Pittsburgh Steelers Draft Forecast

posted April 27, 2016 in NFL Draft by John Petrolias .

The Pittsburgh Steelers were perhaps a Fitzgerald Toussaint fumble away from sealing an AFC Divisional playoff victory and marching to New England for the AFC Championship, but the Denver Broncos had other plans. The Steelers may have lost to the eventual Super Bowl champions, but the “Black ‘n Gold” are highly favored in the AFC heading into the 2016 season following a down then up,10-6 season.

The Steelers’ offensive potency is now common knowledge across the league. Pittsburgh ranked third in total yards in 2016 despite playing without Le’Veon Bell for the second half of the season, a mangled Ben Roethlisberger, and without DeAngelo Williams in the playoffs. 

When healthy, no other team can boast a more complete offense, and the Steelers don’t need to do much to add to it come Draft Day. Even with WR Martavis Bryant suspended for the season in all likelihood, the Steelers won’t use a high draft pick on an offensive player unless someone extremely skilled falls in their lap.

Defensively, it’s a different story with Pittsburgh. This is a defense that saw massive improvements as the year went on, but a piecemeal secondary will once again be the story and must be addressed on Draft Day.

In order to live up to their Super Bowl hype and continue their upward trend, the Steelers must address the following positions on Draft Day:

The Steelers are historically a smart team on Draft Day, so a first-round pick will be a cornerback with a high level of certainty. The league’s 30th-ranked pass defense in 2015 is undergoing major turnover once again. Cornerbacks Cortez Allen, Brandon Boykin and Antwon Blake are gone, which leaves the re-signed William Gay the de-facto number one guy when the season starts. The Steelers do have 2015 second round pick Senquez Golson (missed 2015 due to injury) and fourth round pick Doran Grant waiting in the wings, but adding depth to ensure longevity is imperative. The Steelers will not sign a big-name corner in free agency - that’s just not who they are.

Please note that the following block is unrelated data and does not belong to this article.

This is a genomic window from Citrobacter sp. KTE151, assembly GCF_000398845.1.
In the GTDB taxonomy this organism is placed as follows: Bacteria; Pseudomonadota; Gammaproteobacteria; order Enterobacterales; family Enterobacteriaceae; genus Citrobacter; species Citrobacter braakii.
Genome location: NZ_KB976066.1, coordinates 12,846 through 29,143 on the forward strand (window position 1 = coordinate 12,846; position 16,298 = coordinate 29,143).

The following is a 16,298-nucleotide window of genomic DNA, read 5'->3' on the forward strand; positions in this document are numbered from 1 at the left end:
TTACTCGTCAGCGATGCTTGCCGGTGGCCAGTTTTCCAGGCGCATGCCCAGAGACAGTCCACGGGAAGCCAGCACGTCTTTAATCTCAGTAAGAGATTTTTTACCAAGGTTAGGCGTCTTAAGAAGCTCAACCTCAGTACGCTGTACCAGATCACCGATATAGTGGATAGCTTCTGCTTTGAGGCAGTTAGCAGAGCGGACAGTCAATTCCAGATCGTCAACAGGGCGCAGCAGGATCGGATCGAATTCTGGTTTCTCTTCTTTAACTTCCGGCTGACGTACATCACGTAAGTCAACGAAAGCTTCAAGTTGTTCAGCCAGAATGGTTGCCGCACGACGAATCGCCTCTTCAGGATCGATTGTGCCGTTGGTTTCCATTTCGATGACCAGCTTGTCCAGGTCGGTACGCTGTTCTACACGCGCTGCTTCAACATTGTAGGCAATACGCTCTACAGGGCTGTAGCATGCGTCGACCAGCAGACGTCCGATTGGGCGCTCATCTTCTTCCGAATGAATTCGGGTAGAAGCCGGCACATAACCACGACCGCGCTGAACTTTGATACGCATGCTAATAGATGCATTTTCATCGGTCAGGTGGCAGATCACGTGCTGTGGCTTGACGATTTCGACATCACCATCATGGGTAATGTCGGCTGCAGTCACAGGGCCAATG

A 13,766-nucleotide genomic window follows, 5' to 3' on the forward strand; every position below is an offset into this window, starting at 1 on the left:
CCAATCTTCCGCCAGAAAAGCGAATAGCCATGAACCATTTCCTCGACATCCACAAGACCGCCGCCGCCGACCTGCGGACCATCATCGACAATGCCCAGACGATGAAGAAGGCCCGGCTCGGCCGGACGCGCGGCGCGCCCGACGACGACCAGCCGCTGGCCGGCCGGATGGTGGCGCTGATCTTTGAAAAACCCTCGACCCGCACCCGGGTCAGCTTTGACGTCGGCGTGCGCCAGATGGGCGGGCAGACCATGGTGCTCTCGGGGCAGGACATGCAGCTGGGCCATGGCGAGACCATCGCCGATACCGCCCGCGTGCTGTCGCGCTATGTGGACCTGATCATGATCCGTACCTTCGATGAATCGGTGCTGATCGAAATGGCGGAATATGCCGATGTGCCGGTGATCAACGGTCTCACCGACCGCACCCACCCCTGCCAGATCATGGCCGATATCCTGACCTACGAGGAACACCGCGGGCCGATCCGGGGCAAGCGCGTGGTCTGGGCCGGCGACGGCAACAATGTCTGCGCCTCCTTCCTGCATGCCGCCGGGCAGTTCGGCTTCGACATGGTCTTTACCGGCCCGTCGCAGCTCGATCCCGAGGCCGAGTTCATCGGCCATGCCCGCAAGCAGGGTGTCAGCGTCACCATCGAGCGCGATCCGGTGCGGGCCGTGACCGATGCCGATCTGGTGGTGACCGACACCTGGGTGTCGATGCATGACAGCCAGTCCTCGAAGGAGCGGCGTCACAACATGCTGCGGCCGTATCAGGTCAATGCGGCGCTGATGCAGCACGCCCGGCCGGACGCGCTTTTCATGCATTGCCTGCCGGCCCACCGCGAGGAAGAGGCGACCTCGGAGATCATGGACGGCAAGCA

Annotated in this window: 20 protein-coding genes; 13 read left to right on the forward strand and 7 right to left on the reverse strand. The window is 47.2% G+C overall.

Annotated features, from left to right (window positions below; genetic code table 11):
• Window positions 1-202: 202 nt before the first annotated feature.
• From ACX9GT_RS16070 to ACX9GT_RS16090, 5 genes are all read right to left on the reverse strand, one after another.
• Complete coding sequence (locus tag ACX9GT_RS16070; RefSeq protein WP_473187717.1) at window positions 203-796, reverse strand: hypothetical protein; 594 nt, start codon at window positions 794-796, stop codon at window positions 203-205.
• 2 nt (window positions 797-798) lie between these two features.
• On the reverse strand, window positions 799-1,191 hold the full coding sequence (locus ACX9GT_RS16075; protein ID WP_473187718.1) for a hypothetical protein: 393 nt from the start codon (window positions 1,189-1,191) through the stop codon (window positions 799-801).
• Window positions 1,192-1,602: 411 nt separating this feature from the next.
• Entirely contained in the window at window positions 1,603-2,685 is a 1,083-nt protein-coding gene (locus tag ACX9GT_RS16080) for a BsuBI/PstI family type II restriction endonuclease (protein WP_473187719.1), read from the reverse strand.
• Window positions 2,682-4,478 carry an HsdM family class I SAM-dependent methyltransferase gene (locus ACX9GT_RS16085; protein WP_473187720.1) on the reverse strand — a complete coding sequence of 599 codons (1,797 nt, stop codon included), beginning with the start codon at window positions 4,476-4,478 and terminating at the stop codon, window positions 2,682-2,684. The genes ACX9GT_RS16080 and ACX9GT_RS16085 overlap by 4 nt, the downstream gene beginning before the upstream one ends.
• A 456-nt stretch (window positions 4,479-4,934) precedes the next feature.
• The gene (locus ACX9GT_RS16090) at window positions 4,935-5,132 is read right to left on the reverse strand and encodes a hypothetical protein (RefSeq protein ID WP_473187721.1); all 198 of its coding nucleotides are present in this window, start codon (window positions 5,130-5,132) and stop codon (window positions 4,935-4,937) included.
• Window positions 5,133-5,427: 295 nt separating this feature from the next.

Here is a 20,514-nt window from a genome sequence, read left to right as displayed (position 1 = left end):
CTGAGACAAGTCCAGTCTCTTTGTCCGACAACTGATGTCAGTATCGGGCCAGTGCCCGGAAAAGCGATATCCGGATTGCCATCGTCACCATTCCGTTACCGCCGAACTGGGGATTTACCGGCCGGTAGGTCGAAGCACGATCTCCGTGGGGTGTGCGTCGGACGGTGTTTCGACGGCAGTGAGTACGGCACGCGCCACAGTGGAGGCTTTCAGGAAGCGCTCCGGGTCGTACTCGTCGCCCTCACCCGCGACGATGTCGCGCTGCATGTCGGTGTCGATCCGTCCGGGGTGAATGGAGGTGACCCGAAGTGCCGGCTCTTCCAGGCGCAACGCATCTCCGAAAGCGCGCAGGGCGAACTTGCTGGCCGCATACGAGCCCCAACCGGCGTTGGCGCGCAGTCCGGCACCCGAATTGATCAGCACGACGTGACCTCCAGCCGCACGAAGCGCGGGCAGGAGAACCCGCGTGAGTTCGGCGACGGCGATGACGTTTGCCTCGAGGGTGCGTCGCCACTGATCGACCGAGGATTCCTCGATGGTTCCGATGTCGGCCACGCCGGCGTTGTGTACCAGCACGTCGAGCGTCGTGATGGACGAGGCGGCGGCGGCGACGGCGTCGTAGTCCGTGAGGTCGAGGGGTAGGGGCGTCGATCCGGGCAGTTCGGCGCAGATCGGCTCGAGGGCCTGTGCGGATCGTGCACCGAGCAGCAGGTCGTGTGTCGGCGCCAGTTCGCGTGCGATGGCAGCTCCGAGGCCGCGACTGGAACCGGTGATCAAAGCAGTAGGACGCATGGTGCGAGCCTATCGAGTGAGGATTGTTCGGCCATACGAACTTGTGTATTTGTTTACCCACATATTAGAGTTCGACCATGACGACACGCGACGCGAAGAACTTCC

As for options, this draft’s corner market is very top-heavy, which stresses the need to draft one early as well. Ohio State’s Eli Apple, Houston’s William Jackson, and Clemson’s Mack Alexander are the three favorites, but there is no clear-cut favorite among these three players yet.

Defensive Line:
This position was one of Pittsburgh’s strengths last season with Cam Heyward, Stephon Tuitt and Steve McLendon combining for 14.5 sacks. McLendon is gone, and the Steelers have brought in several defensive linemen in on visits to perhaps replace him. Tuitt could move to nose tackle in Keith Butler’s 3-4 defense because of his size, so a three or five-technique defensive end is a viable option for Pittsburgh. Maryland’s Quinton Jefferson and Clemson’s Shaq Lawson were two of several names the Steelers had on their radar leading up to Draft Day, and even if players like them are taken early, the defensive line pool in this draft is deep enough for the Steelers to wait until the second or third round to select someone that can slot in and play when needed.

Ben Roethlisberger has taken beating after beating in his career, and this year was no different despite being sacked 20 times, the fewest he’s been sacked in a season. Injuries forced the not-so-fast-anymore Michael Vick and shaky Landry Jones into the lineup often this season, delaying Pittsburgh’s potential. While the offensive line has improved, Big Ben has gotten older faster than Steelers fans would like. The 34-year-old play caller has roughly two to three years of elite football left in him, and it would be wise for the Steelers to invest in a young, talented prospect who can fill in when Roethlisberger inevitably gets hurt again.

This year’s quarterback pool is deeper than a lot of onlookers may realize. The Steelers were one of a few teams in extensive talks with Mississippi State QB Dak Prescott, who plays a similar physical style to Big Ben. Memphis’s Paxton Lynch is also an option with a similar style of play, but if the Steelers do get a quarterback, he’ll need to be more than just a game-manager. The Steelers have historically won Super Bowls with quarterbacks who take charge at the helm and rally their teams around them. Penn State’s Christian Hackenberg also falls into this category.


John Petrolias is a sophomore majoring in broadcast journalism. To contact him, email him at jjp5551@psu.edu